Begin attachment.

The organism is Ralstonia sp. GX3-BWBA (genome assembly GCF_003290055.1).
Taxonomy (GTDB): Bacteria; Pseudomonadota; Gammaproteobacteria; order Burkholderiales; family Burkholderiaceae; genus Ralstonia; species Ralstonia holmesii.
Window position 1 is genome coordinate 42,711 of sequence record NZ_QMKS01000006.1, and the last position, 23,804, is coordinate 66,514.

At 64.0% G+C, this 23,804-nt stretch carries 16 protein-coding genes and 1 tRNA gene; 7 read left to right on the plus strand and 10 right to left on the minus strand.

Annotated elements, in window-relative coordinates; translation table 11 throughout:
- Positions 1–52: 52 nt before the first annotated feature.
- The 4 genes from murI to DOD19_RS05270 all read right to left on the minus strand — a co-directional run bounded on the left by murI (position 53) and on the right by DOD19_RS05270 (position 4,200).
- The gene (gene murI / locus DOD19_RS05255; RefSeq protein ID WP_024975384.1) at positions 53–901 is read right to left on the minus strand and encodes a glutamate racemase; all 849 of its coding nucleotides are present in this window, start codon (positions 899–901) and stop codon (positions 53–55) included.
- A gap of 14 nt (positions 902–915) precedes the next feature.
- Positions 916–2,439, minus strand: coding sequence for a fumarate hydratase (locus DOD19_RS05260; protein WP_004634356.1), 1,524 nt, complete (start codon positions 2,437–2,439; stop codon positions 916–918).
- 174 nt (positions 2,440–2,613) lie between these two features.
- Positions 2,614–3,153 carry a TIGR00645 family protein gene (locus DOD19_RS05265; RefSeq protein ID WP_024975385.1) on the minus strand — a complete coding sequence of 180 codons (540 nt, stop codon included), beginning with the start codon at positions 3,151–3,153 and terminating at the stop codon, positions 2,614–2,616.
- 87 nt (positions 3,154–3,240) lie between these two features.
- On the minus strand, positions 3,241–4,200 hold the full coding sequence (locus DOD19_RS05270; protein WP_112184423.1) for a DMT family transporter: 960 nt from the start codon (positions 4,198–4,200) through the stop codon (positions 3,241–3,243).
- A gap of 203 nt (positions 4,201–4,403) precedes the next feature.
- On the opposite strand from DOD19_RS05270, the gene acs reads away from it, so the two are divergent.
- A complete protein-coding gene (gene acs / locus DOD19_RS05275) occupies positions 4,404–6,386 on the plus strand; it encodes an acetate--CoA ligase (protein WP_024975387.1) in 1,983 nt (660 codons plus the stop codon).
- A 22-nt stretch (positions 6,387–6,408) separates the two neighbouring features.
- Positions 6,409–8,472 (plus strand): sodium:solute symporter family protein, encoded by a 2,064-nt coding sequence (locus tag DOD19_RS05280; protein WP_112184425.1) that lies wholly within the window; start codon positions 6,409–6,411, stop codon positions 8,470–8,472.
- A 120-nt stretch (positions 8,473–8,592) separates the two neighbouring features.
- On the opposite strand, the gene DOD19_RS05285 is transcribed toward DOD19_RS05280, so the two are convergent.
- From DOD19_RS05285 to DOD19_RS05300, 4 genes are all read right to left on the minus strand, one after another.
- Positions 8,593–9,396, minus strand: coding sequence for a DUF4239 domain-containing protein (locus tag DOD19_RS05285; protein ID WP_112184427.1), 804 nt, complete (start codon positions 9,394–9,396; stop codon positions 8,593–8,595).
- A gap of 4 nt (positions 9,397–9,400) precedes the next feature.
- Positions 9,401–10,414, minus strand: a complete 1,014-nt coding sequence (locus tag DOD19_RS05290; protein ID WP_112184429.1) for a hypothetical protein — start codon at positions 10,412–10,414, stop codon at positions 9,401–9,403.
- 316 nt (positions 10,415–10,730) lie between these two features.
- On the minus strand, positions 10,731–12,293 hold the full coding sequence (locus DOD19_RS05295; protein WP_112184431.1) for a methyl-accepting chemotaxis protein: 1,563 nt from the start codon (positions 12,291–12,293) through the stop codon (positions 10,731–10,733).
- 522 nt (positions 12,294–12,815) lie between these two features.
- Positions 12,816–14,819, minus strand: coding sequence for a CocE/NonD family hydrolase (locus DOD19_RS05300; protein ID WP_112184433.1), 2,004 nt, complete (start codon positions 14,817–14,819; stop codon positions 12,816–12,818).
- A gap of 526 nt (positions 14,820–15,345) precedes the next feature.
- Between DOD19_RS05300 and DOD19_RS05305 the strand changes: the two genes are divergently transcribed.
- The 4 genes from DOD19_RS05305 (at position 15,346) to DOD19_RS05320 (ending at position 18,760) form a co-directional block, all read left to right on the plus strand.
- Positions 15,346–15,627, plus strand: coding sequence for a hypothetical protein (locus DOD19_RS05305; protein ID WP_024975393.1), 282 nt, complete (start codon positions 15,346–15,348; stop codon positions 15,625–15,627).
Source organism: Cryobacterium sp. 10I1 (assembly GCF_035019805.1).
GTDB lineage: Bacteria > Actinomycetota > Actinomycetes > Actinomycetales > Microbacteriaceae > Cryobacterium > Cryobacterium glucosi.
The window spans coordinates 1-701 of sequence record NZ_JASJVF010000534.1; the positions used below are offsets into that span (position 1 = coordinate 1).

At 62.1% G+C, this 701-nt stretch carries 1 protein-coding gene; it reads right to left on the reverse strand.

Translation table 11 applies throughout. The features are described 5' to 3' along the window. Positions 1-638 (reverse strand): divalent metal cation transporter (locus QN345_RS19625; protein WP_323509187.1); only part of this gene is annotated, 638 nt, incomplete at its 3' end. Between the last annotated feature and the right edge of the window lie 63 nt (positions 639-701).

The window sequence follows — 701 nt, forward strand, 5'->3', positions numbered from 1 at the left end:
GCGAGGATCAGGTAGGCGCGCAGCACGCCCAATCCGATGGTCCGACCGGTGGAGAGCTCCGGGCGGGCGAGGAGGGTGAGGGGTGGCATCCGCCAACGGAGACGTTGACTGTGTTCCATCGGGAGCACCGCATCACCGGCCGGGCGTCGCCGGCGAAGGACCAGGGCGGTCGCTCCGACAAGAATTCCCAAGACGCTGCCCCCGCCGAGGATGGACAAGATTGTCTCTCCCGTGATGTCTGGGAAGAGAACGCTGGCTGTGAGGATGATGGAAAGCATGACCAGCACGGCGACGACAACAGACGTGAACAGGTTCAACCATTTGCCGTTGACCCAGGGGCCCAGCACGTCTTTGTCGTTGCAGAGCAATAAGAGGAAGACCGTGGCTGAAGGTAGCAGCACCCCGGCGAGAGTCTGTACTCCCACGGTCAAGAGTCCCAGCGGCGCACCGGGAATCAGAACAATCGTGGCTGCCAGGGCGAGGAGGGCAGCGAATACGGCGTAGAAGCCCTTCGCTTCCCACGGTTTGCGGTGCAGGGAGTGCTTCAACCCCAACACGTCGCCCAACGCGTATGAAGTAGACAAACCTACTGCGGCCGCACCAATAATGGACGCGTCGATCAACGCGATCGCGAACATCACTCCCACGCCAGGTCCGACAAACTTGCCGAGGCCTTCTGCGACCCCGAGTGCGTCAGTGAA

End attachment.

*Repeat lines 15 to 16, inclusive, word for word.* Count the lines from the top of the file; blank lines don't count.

- A gap of 203 nt (positions 4,201–4,403) precedes the next feature.
- On the opposite strand from DOD19_RS05270, the gene acs reads away from it, so the two are divergent.